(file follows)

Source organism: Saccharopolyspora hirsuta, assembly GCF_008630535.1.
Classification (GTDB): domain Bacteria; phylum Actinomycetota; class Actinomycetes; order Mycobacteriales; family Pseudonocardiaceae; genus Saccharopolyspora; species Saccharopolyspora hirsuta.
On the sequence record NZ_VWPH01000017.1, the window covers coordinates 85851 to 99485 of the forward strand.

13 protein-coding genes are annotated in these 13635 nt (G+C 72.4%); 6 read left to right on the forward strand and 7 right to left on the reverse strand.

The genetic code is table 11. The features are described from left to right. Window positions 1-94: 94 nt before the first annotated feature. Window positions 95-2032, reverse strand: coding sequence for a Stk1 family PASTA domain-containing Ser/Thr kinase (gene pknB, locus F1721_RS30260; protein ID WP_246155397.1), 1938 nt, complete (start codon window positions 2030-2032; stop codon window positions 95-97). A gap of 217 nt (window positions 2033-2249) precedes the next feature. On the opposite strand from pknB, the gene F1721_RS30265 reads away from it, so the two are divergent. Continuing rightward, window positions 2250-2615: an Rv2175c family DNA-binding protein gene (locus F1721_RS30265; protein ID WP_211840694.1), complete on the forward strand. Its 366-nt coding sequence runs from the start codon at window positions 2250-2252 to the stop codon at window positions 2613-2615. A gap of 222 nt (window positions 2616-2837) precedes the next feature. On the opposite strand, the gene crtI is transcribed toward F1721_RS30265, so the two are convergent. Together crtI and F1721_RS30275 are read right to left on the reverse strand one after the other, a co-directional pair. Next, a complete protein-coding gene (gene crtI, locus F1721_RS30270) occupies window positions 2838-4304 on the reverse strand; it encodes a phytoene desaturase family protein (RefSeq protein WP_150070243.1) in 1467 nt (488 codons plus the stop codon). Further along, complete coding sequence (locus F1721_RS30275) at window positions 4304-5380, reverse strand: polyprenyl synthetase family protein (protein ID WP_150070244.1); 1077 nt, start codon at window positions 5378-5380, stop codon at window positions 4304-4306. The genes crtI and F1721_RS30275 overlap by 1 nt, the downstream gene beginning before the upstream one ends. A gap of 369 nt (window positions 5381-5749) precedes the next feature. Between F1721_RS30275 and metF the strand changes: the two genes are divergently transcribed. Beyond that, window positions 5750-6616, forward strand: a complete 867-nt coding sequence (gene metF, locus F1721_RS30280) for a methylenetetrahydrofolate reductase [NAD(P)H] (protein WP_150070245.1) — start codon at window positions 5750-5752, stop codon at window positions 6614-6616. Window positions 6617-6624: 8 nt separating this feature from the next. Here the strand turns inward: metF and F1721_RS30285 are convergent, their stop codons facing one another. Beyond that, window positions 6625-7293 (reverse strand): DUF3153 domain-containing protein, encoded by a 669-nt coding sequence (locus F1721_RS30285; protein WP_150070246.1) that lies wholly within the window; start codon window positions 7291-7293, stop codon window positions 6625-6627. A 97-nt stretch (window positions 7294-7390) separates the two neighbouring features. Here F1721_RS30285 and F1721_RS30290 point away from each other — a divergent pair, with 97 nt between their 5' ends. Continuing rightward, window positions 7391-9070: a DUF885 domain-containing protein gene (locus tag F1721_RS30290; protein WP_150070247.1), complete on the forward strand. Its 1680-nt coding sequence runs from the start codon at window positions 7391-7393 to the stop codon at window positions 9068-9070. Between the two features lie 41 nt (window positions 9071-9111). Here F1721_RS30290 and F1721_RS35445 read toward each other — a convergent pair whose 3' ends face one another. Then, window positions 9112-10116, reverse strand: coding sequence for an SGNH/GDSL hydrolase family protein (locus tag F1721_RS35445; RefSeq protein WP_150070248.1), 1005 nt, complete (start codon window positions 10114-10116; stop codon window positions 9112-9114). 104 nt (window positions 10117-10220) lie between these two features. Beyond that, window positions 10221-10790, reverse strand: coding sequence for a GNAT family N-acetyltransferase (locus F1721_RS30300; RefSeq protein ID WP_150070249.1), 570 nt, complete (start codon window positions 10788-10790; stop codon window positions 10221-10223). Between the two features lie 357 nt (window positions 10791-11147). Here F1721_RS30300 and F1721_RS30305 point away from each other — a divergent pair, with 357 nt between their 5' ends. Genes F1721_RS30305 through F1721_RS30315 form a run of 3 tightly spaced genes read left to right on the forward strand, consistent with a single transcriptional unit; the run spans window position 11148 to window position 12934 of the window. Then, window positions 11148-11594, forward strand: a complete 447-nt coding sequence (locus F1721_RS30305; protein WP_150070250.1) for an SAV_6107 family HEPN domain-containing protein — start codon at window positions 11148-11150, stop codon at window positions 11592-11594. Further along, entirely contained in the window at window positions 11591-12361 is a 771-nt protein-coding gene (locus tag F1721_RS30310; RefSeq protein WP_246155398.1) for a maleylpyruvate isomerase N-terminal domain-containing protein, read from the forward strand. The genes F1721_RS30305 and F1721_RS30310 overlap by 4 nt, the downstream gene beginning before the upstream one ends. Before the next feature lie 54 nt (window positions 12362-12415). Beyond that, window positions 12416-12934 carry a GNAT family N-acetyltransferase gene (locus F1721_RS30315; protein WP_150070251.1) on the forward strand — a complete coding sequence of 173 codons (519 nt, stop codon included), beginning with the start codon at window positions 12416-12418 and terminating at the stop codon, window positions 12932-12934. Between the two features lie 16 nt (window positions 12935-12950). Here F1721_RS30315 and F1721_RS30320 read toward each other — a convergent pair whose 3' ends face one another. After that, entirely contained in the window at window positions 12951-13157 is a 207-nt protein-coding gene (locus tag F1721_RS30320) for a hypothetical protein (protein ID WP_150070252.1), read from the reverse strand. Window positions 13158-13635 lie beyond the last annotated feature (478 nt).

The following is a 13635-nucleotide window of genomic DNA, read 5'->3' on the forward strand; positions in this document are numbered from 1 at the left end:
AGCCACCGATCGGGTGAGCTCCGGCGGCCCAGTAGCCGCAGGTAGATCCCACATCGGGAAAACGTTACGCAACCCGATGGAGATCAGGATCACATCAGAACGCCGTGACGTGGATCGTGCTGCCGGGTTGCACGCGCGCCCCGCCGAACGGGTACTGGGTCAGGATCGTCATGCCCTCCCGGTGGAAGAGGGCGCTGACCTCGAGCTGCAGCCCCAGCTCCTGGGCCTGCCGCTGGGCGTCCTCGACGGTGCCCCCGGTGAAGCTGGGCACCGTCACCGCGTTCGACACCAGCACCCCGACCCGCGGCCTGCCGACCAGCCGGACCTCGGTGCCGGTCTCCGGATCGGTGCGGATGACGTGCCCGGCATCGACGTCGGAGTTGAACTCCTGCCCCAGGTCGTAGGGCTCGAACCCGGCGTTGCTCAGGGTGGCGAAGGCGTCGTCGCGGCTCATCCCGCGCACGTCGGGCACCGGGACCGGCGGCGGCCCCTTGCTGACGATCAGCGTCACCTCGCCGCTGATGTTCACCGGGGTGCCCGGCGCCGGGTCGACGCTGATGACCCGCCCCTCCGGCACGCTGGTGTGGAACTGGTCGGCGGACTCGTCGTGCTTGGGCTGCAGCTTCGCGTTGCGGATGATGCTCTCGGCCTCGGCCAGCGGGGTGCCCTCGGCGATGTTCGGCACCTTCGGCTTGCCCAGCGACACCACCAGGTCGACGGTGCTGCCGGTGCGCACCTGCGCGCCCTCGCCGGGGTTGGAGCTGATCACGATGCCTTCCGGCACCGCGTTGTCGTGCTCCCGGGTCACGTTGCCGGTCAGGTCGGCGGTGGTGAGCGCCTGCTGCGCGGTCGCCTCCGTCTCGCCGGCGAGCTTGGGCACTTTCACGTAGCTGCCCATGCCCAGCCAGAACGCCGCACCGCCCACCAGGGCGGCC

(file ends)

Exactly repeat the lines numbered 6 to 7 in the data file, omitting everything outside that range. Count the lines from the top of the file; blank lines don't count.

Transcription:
The following is a 13635-nucleotide window of genomic DNA, read 5'->3' on the forward strand; positions in this document are numbered from 1 at the left end:
AGCCACCGATCGGGTGAGCTCCGGCGGCCCAGTAGCCGCAGGTAGATCCCACATCGGGAAAACGTTACGCAACCCGATGGAGATCAGGATCACATCAGAACGCCGTGACGTGGATCGTGCTGCCGGGTTGCACGCGCGCCCCGCCGAACGGGTACTGGGTCAGGATCGTCATGCCCTCCCGGTGGAAGAGGGCGCTGACCTCGAGCTGCAGCCCCAGCTCCTGGGCCTGCCGCTGGGCGTCCTCGACGGTGCCCCCGGTGAAGCTGGGCACCGTCACCGCGTTCGACACCAGCACCCCGACCCGCGGCCTGCCGACCAGCCGGACCTCGGTGCCGGTCTCCGGATCGGTGCGGATGACGTGCCCGGCATCGACGTCGGAGTTGAACTCCTGCCCCAGGTCGTAGGGCTCGAACCCGGCGTTGCTCAGGGTGGCGAAGGCGTCGTCGCGGCTCATCCCGCGCACGTCGGGCACCGGGACCGGCGGCGGCCCCTTGCTGACGATCAGCGTCACCTCGCCGCTGATGTTCACCGGGGTGCCCGGCGCCGGGTCGACGCTGATGACCCGCCCCTCCGGCACGCTGGTGTGGAACTGGTCGGCGGACTCGTCGTGCTTGGGCTGCAGCTTCGCGTTGCGGATGATGCTCTCGGCCTCGGCCAGCGGGGTGCCCTCGGCGATGTTCGGCACCTTCGGCTTGCCCAGCGACACCACCAGGTCGACGGTGCTGCCGGTGCGCACCTGCGCGCCCTCGCCGGGGTTGGAGCTGATCACGATGCCTTCCGGCACCGCGTTGTCGTGCTCCCGGGTCACGTTGCCGGTCAGGTCGGCGGTGGTGAGCGCCTGCTGCGCGGTCGCCTCCGTCTCGCCGGCGAGCTTGGGCACTTTCACGTAGCTGCCCATGCCCAGCCAGAACGCCGCACCGCCCACCAGGGCGGCC